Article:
Respiratory tract colonization with GNB Part 1

18 May

 It’s been a crazy last few months, we’ve been busy with many side projects with ASP.  Dan and I have been adding to our list of blog topics. I’m looking forward to Dan’s planned post on ‘why fluoroquinolones are evil.’

This is a 2 part post. The topic of this post comes from two recent interactions we had with our colleagues.  Two cases (two different hospitals) of suspected ICU HAP/VAP with gut/poo bacteria (Klebs + E coli).  Both patients grew these bugs from sputum cultures and the comment was made that these must be pneumonias because you can’t be colonized with poo in your respiratory tract.

A paper by Johanson et. al published in the New England Journal of Medicine in 1969[1] provides a great starting point to this discussion.  The group from Texas selected 5 groups of adults: non-hospitalized normal subjects (members of Dallas fire dept); hospital associated normal subjects (hospital staff); physically normal hospitalized patients (psych ward); moderately ill hospitalized patients (ortho); and near death (moribund) patients (critically ill medical).  They obtained oropharyngeal cultures from each of the groups.  They found that 57% of moribund patients were colonized with gram negative bacilli (GNB) and 16% of moderately ill patients (orthopedic) were colonized.  2% from the non-hospitalized normal subjects were also colonized.  This was a small study, and has its flaws.  There are other papers that explore colonization with GNBs.  (2,3,4)   It is possible to have poo bacteria in the mouth/oropharynx. 

In normal hosts >90% of GNB in the oropharynx is cleared by effective salivary flow and swallowing.  (5) Our sicker and elderly patients have impairment of these clearance mechanisms thus the increased risk of colonization by pathogenic GNBs.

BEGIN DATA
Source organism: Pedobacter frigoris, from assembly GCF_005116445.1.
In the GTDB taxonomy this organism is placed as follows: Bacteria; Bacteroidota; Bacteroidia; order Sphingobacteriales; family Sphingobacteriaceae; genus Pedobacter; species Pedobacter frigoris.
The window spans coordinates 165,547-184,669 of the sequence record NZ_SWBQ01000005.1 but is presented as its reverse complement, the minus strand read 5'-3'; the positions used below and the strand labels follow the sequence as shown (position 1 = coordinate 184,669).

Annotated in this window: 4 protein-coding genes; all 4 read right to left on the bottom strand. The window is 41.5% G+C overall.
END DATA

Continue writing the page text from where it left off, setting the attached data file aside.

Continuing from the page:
But how do GNBs get into the mouth/oropharynx to begin with? The answer is pretty wild.


[1]Johanson, W. G., Pierce, A. K., & Sanford, J. P. (1969). Changing pharyngeal bacterial flora of hospitalized patients. Emergence of gram-negative bacilli. The New England Journal of Medicine, 281(21), 1137-1140.

 [2] Garrouste-Orgeas, M., Chevret, S., Arlet, G., Marie, O., Rouveau, M., Popoff, N., & Schlemmer, B. (1997). Oropharyngeal or gastric colonization and nosocomial pneumonia in adult intensive care unit patients. A prospective study based on genomic DNA analysis. American Journal of Respiratory and Critical Care Medicine, 156(5), 1647-1655. Retrieved from http://www.ncbi.nlm.nih.gov/pubmed/9372689

[3] Heyland, D., & Mandell, L. A. (1992). Gastric colonization by gram-negative bacilli and nosocomial pneumonia in the intensive care unit patient. Evidence for causation. Chest, 101(1), 187-193.

[4] Mackowiak, P. A., Martin, R. M., Jones, S. R., & Smith, J. W. (1978). Pharyngeal colonization by gram-negative bacilli in aspiration-prone persons. Archives of Internal Medicine, 138(8), 1224-1227.

[5] Palmer, L. B., Albulak, K., Fields, S., Filkin, A. M., Simon, S., & Smaldone, G. C. (2001). Oral clearance and pathogenic oropharyngeal colonization in the elderly. American Journal of Respiratory and Critical Care Medicine, 164(3), 464-468. Retrieved from http://www.ncbi.nlm.nih.gov/entrez/query.fcgi?cmd=Retrieve&db=PubMed&dopt=Citation&list_uids=11500351

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